I checked out the game, which is billed as a safe, multiplayer world for kids. Garden Party is a collection of minigames, which can be played interactively or alone, at which you win the local Garden Party currency, Orbs. The concepts of the games were cute, and able to be played interactively or solo, but I’m not really the target demographic, so I found them a bit repetitive and simplistic. I didn’t really like the ratio of orbs to mingames, as I felt forced to play boring minigames to make the cash for the fun part of Garden Party, the garden. I don’t really need a game for the opportunity to do something not-so-fun to make money to do fun things… I think that’s called having a job.
The garden really is the best part of Garden Party. Each player has their own garden and treehouse to decorate as you’d like. Players purchase seeds, which need to be planted and watered, and then grow into everything you could need, from cartoony flowers (I grew bubble flowers and glitter star flowers) to animal costumes to treehouse furnishings and fashion accessories. You can unlock your garden to invite guests or for gardening contests.
Of course, I spent most of my orbs on accessories seeds! These flowers can grow mohawks, colored shades, eyepatches, pirate hats, crowns…. there’s are enough accessories and clothing changes to make avatars look different. Garden Party had an excellent balance of enough customization and options to make a crowd of individual ‘toons looking different, but kept within a defined game aesthetic. Did I mention how cute everything is?
And costumes! You need a duck costume to swim (sorry Hugo!), a bee costume to buzz around and a spaceship costume to blast off. These costumes grow from seeds, or you can buy them from other players. In costume, you can play different minigames.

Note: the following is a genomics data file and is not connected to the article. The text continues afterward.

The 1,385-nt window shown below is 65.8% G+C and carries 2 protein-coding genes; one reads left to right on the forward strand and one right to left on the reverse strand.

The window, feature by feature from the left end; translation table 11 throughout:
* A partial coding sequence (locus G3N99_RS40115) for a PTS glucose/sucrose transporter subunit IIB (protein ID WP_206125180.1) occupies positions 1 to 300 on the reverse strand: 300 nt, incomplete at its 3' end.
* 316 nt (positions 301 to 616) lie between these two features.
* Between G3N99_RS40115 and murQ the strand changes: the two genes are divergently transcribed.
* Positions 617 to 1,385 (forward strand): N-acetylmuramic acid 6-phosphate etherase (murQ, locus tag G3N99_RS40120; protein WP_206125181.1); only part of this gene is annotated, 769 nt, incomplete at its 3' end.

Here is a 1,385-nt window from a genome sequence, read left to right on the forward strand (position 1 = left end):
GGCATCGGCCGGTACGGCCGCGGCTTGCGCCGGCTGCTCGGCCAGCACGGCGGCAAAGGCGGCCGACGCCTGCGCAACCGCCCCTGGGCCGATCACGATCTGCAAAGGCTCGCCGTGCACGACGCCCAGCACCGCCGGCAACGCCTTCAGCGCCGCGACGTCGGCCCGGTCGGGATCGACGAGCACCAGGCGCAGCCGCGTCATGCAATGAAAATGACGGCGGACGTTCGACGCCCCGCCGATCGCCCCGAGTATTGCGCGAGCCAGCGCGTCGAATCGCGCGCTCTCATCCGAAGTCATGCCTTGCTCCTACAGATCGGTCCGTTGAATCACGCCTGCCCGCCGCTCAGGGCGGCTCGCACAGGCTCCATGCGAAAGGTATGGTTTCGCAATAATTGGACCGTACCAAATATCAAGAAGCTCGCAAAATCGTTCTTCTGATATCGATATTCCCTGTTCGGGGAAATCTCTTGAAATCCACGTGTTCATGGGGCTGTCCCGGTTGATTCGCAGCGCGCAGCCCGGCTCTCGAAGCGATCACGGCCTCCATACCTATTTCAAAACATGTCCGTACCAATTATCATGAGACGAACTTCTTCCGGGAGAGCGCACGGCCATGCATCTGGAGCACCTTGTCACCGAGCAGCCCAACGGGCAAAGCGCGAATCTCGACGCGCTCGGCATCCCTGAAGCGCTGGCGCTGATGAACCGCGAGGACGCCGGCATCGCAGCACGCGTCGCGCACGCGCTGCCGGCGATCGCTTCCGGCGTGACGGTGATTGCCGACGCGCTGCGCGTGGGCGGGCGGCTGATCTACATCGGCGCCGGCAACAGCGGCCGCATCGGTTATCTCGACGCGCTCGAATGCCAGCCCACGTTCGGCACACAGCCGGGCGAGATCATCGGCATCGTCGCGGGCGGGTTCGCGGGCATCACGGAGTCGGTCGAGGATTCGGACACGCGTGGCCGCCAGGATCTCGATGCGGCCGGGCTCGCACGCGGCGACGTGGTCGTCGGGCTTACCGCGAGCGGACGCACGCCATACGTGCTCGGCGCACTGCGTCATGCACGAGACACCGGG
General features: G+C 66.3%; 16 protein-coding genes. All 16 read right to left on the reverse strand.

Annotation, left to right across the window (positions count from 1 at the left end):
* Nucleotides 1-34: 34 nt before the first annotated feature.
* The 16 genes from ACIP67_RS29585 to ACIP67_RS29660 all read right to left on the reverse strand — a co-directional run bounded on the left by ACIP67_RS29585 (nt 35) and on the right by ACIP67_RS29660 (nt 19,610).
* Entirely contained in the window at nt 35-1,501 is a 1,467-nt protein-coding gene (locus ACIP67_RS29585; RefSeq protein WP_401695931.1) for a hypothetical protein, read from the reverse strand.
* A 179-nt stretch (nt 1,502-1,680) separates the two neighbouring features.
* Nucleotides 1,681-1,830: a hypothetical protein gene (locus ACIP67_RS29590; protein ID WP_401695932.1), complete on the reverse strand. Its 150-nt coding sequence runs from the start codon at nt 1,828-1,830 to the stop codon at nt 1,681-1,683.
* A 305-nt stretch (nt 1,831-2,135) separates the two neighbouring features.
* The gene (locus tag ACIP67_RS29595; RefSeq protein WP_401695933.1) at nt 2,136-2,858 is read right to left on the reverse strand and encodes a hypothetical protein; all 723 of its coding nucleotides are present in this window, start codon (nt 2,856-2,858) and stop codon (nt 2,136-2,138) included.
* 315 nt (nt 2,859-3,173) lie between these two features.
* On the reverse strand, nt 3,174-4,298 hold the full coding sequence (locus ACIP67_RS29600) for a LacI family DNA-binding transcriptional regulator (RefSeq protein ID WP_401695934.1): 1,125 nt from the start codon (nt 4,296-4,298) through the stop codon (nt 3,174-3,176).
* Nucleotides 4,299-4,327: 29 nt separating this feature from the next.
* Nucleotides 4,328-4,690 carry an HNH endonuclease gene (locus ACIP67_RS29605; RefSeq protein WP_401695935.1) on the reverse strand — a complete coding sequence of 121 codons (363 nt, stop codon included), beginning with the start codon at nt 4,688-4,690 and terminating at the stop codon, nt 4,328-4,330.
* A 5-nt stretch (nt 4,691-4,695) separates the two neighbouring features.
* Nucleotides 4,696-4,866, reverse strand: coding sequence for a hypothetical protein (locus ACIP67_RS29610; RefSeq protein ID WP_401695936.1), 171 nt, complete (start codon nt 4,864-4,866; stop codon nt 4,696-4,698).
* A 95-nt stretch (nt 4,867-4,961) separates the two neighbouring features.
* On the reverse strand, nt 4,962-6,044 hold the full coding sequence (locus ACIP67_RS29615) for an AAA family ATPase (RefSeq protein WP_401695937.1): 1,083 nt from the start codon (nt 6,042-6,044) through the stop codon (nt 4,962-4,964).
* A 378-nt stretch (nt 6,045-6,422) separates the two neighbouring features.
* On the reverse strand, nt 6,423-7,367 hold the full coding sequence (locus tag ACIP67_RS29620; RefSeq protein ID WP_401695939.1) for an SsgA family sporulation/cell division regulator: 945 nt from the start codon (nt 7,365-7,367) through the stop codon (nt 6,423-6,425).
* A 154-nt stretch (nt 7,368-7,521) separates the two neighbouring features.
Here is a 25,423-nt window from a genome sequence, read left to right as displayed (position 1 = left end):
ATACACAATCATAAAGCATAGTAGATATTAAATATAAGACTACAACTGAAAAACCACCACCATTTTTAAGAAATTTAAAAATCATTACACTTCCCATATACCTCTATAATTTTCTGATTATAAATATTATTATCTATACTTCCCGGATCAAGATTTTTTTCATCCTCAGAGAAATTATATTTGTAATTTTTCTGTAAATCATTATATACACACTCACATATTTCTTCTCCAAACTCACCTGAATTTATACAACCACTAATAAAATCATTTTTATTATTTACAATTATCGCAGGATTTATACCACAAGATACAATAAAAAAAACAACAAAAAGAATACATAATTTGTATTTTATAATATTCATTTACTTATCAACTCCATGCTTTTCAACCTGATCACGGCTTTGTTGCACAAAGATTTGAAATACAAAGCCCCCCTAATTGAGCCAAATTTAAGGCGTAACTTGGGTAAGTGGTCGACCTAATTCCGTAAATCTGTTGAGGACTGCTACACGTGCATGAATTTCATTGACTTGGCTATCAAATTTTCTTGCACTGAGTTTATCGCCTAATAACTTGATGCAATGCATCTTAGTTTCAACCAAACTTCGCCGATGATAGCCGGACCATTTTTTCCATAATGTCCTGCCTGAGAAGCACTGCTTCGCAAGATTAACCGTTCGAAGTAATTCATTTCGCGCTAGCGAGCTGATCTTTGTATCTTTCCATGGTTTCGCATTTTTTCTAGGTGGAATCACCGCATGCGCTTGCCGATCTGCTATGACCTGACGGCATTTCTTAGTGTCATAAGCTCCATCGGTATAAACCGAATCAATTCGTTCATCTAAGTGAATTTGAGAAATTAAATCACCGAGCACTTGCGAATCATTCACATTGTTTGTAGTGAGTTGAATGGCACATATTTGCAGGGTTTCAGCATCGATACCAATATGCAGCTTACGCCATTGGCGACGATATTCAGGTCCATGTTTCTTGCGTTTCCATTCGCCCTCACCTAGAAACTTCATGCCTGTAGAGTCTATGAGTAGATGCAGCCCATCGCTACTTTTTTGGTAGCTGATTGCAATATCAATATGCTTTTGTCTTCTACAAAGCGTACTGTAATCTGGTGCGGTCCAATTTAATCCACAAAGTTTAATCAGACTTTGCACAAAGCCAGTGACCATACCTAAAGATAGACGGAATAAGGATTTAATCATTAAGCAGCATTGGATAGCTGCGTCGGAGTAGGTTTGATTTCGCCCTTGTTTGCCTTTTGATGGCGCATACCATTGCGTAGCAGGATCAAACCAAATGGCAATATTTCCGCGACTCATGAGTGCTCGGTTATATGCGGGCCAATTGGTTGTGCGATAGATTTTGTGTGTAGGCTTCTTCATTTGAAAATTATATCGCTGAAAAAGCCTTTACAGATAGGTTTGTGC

The minigames are competitive without ever being close to violent. In one game, players compete to color a picture. From a parenting standpoint, Garden Party is safe for wee ones without the annoying text protection of Wizard 101. (Assuming, of course, that your little one isn’t going to use the mail function to tell bad guys where they live and what time Mommy isn’t home. If they are likely to do that, you can turn off messaging until you’ve taught them about stranger safety.)
I had another slight problem. It’s a browser game that doesn’t use the whole screen. Don’t tell anyone this, but I often increase the text size when I read blogs. (Because I am old. And apparently going blind, as well.) So I think that my avatar looked cute in her purple dress, black boots and green glasses, but I couldn’t see it very clearly. The size didn’t really interfere with my ability to play, I just wish it had been bigger.
Overall, this is a pretty game. It’s very good for kids because the controls are intuitive, with a good mix of simple games and open-ended gardening, and also a good balance of activities you can do alone or with others. I suppose saying I liked it isn’t a very good way to prove than I’m no longer in grade school and not British, either!
(Just want to make it clear that this is not a paid or a sponsored review in any way. Opinions here are my own. You all knew that, right?)